WANG Qiuyu, ZENG Gang. Spatial Organization of Innovation in the Oil Equipment Manufacturing Industry: Case of Dongying, China[J]. Chinese Geographical Science, 2020, 30(2): 324-339. doi: 10.1007/s11769-019-1092-5
Citation: WANG Qiuyu, ZENG Gang. Spatial Organization of Innovation in the Oil Equipment Manufacturing Industry: Case of Dongying, China[J]. Chinese Geographical Science, 2020, 30(2): 324-339. doi: 10.1007/s11769-019-1092-5

Spatial Organization of Innovation in the Oil Equipment Manufacturing Industry: Case of Dongying, China

doi: 10.1007/s11769-019-1092-5
Funds:

Under the auspices of National Natural Science Foundation of China (No. 41901158), China Postdoctoral Science Foundation (No. 2019M651428), Humanities and Social Sciences Research Planning Fund from Ministry of Education of China (No. 19YJC790138), The Soft Science Research Program of Shanghai Science and Technology development Commission (No. 19692102400)

  • Received Date: 2019-03-07
  • As innovation and technological change have become increasingly important for the competitiveness and sustainable growth of firms, cooperative innovation is now crucial for traditional industries in the context of globalization. This paper proposes a framework for analyzing the spatial pattern of cooperative innovation for traditional industries in developing countries. Based on in-depth interviews with 35 firms in the oil equipment manufacturing industry in Dongying City, China, this study argues that different firms in the innovation pyramid have various innovation activity preferences and spatial patterns. Firms with high innovation abilities tend to cooperate with various partners that are geographically dispersed and continuously expanding, while firms with inferior abilities usually cooperate with nearby fixed partners. Due to the differences in innovation environment and actor locations, firms tend to make different choices regarding innovation types and models, which highlight the importance of personnel training and basic scientific research at the global scale and practical product research and development at the national scale. Additionally, talent flow is the most important way to realize relationships for firm innovation activity.

  • [1] Asheim B T, Coenen L, 2005. Knowledge bases and regional innovation systems:comparing Nordic clusters. Research Policy, 34(8):1173-1190. doi: 10.1016/j.respol.2005.03.013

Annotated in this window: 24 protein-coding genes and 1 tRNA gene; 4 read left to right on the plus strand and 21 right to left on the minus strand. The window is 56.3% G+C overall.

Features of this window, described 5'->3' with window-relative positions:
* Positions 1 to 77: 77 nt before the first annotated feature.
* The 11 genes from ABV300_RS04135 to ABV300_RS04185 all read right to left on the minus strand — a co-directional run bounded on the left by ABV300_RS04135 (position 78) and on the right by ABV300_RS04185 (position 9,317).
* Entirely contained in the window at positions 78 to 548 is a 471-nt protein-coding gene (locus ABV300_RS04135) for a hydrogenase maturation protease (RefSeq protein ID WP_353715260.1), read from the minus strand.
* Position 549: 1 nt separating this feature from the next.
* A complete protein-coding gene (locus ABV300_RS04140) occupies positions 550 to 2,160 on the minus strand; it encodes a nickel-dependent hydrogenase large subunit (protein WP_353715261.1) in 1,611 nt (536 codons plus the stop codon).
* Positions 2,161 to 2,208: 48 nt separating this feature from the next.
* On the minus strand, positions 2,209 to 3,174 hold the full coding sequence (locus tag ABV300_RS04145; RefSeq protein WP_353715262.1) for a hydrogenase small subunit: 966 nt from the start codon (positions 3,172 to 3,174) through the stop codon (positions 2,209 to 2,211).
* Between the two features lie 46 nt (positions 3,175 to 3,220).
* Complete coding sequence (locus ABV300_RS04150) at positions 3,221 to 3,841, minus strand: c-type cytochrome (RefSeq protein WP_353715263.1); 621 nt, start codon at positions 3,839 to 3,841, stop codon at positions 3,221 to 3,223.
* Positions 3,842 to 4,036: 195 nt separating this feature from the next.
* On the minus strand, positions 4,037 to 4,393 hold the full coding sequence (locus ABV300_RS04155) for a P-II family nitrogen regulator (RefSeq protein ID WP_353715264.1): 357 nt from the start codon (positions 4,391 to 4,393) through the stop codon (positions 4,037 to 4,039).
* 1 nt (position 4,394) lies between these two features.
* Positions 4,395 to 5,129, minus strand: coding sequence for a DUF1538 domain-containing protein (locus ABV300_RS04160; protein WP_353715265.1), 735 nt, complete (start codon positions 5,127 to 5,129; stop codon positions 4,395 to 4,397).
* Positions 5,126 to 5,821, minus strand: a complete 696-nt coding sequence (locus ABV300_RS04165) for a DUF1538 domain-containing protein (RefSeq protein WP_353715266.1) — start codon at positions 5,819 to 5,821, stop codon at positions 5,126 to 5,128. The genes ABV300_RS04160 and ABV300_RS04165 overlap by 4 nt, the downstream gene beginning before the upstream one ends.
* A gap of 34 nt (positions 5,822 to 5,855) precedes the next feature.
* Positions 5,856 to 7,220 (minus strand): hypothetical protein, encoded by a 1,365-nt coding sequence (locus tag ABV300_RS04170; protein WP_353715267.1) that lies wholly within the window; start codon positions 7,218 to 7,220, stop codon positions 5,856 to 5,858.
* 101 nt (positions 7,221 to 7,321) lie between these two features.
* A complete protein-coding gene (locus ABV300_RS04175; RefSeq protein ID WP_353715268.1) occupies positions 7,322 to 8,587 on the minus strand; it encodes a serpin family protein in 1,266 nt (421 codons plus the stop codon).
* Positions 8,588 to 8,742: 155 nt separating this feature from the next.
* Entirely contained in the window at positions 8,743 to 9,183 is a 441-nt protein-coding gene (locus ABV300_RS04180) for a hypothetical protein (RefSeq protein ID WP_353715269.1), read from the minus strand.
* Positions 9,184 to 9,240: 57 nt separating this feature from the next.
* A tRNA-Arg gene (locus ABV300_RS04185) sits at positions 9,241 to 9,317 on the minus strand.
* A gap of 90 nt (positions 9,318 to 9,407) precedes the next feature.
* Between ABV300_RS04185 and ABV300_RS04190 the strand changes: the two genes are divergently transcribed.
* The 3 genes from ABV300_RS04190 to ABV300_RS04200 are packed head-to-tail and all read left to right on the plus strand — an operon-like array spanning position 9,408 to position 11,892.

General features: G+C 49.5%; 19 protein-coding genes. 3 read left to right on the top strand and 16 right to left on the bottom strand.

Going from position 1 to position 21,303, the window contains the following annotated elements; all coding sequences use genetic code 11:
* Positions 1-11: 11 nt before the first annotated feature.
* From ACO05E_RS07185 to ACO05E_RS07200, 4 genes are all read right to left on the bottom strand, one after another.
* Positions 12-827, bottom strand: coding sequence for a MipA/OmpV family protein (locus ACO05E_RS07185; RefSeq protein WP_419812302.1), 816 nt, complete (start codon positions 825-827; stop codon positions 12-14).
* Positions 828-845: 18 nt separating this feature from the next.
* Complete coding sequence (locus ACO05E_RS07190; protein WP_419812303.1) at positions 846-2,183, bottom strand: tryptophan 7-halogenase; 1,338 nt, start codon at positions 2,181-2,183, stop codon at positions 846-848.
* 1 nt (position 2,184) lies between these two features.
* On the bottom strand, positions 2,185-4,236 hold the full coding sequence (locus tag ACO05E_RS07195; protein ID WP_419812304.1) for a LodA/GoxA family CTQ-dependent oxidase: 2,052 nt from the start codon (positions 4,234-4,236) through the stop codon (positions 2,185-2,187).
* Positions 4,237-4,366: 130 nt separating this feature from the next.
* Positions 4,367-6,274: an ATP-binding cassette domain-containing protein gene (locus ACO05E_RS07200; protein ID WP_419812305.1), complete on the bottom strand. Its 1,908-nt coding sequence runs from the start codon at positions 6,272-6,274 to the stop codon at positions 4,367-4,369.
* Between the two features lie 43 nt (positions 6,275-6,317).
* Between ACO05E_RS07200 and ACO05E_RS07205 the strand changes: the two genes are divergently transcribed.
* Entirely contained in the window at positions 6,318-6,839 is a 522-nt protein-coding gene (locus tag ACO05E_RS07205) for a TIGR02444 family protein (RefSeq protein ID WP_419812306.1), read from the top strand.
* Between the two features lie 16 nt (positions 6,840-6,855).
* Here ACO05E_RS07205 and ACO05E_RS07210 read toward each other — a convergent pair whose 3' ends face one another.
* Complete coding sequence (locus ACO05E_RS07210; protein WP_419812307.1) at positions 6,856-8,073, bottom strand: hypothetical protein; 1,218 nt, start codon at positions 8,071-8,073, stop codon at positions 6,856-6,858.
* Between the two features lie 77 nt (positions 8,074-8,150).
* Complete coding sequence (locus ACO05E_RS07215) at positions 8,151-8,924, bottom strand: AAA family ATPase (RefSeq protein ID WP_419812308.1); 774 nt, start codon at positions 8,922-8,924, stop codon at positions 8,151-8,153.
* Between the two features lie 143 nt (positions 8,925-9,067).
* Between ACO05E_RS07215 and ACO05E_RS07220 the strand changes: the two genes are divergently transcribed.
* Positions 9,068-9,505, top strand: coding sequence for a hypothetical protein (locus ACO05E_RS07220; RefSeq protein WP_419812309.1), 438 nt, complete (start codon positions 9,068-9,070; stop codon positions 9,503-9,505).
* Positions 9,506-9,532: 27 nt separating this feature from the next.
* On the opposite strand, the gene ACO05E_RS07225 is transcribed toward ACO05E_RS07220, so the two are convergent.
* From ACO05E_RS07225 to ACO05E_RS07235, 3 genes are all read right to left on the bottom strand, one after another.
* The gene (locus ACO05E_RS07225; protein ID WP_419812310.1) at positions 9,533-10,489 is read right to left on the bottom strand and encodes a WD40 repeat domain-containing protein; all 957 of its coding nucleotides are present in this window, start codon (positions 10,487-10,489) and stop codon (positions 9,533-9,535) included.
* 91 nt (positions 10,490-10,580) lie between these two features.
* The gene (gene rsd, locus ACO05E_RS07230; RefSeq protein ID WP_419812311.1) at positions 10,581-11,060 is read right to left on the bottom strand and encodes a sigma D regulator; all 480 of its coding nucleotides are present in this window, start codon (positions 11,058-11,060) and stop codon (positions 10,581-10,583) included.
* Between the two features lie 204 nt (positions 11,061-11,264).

[2] Asheim B T, 2007. Differentiated knowledge bases and varieties of regional innovation systems. Innovation, 20(3):223-241. doi: 10.1080/13511610701722846
    [3] Bathelt H, Malmberg A, Maskell P, 2004. Clusters and knowledge:local buzz, global pipelines and the process of knowledge creation. Progress in Human Geography, 28(1):31-56. doi: 10.1191/0309132504ph469oa
    [4] Bathelt H, Zeng G, 2014. The development of trade fair ecologies in China:case studies from Chengdu and Shanghai. Environment & Planning A:Economy and Space, 46(3):511-530. doi: 10.1068/a45661
    [5] Binz C, Truffer B, 2017. Global innovation systems-a conceptual framework for innovation dynamics in transnational contexts. Research Policy, 46(7):1284-1298. doi: 10.1016/j.respol.2017.05.012
    [6] Boschma R A, Wenting R, 2007. The spatial evolution of the British automobile industry:does location matter? Industrial & Corporate Change, 16(2):213-238. doi: 10.1093/icc/dtm004
    [7] Cao Y Z, Qian Y Y, Weingast B R, 1999. From federalism, Chinese style to privatization, Chinese style. Economics of Transition, 7(1):103-131. doi: 10.1111/1468-0351.00006
    [8] Capello R, 1999. SME clustering and factor productivity:a milieu production function model. European Planning Studies, 7(6):719-735. doi: 10.1080/09654319908720550
    [9] Caragliu A, Nijkamp P, 2016. Space and knowledge spillovers in European regions:the impact of different forms of proximity on spatial knowledge diffusion. Journal of Economic Geography, 16(3):749-774. doi: 10.1093/jeg/lbv042
    [10] Cheng J, Bennett D, 2007. Success strategies in the Chinese chemical industry:a survey and case study investigations. Journal of Chinese Economic & Business Studies, 5(2):91-112. doi: 10.1080/14765280701362232
    [11] Chesbrough H, Vanhaverbeke W, West J, 2006. Open Innovation:Researching a New Paradigm. Oxford:Oxford UniversityPress.
    [12] Chesbrough H, Brunswicker S, 2013. Managing Open Innovation in Large Firms. Survey Report.
    [13] Chesbrough H, 2017. The future of open innovation:IRI medal address. Research-Technology Management, 60(6):29-35. doi: 10.1080/08956308.2017.1373048
    [14] China Machinery Industry Yearbook Editorial Committee, China Petroleum and Chemical Industry Association, 2015. China Petroleum & Petrochemical Equipment Industry Yearbook 2014. Beijing:China Machine Press.
    [15] Coombs R, Harvey M, Tether B S, 2003. Analysing distributed processes of provision and innovation. Industrial & Corporate Change, 12(6):1125-1155. doi: 10.1093/icc/12.6.1125
    [16] Cooper J D, 1972. The sources of innovation. Psychopharmacology Bulletin, 8(2):50-58.